In addition to the particular tool that health visiting teams use, whether the WellComm tool or the Ages and Stages Questionnaire, drop-in schemes at local children’s and family centres provide a safety net. ‘It’s in a free-play environment and the community therapist can have a look at the child and decide whether advice and support for the parents is enough, or a referral to speech and language therapy is needed,’ says Elizabeth.

And despite the Covid-19 restrictions, Elizabeth’s service is still accepting referrals, offering initial assessments by phone and follow-up consultations via video call. ‘We’re finding ways to do assessments using pictures and some families are able to share videos, which we can then both look at and provide a parent-child interaction therapy session,’ she says.

Last year, Public Health England (PHE) embarked on a programme to give further training to health visitors in England. Specifically, PHE started work to provide training that focused on early identification of language delay and promotion of early language developments (Nicholson, 2019).

For more resources, both professional and to signpost parents to, see below.

Talking tech

Finally, in this ever-expanding digital age, it raises the question, is the rise of technology driving the decline of language and communication skills all-round? The increase in children’s – and even parents’ – use of digital devices has raised concerns, particularly in light of findings that indicate some time-poor parents are relying on Alexa and other apps to read their children a bedtime story (BookTrust, 2019). But research recently determined there is insufficient evidence to confirm screen time in itself is harmful to child health (RCPCH, 2019).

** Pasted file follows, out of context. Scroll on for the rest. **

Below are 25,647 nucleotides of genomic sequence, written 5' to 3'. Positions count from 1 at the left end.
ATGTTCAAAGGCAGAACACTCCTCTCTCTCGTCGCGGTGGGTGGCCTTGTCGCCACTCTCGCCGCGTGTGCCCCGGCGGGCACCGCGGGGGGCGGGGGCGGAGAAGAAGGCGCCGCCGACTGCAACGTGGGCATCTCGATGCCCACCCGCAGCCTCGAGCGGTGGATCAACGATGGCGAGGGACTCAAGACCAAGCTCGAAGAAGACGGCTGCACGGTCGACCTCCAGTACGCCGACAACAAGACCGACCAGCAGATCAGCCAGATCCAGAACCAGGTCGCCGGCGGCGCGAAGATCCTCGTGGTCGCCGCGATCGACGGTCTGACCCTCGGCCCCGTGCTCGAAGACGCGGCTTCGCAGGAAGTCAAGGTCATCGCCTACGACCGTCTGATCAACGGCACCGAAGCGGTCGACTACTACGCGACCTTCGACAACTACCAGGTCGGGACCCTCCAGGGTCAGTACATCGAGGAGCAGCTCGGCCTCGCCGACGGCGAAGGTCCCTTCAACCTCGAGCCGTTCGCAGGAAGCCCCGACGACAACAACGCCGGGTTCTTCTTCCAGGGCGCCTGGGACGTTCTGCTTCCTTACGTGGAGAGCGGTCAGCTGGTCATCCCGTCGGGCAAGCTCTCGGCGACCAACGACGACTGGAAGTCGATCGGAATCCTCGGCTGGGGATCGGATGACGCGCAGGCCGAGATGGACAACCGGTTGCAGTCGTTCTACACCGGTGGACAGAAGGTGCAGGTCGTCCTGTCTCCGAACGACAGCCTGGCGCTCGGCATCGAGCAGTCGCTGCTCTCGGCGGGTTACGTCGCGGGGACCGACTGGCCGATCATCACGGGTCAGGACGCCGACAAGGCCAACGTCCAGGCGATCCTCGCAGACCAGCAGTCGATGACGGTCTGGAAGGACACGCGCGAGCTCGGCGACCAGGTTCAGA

‘It’s an interesting topic for debate,’ says Elizabeth. ‘I think we need to look at the advantages and disadvantages. If the children are having a bedtime story read by parents you have that interaction that is so important in a child’s life, but on the other hand, listening to stories you’re still developing that imagination, they’re still listening to rich language. So there maybe is a place for that.’

In fact, there are now apps that allow loved ones to read stories to family members in different households – perhaps an innovation that serves a real purpose now during the lockdown. Elizabeth says: ‘Technology is with us – it’s here – and we should be having wider discussions about how that activity can be communicative interaction for some of the time.’  


Resources for practitioners and parents

CPs can signpost parents with children under five to a wealth of digital resources, including:

  • The National Literacy Trust (NLT) help give disadvantaged children the literacy skills to succeed in life. Professionals can access evidence-based resources and training: literacytrust.org.uk
    Parents’ resources and advice: wordsforlife.org.uk and small-talk.org.uk, which shows how to maximise activities they already do with their child
  • The Children’s Literacy Charity works to close the literacy gap for all disadvantaged children: thechildrensliteracycharity.org.uk
  • Tiny Happy People from the BBC launched in March with feedback from health professionals. It helps parents develop their child’s communication skills right from pregnancy with engaging videos: bit.ly/bbc_tiny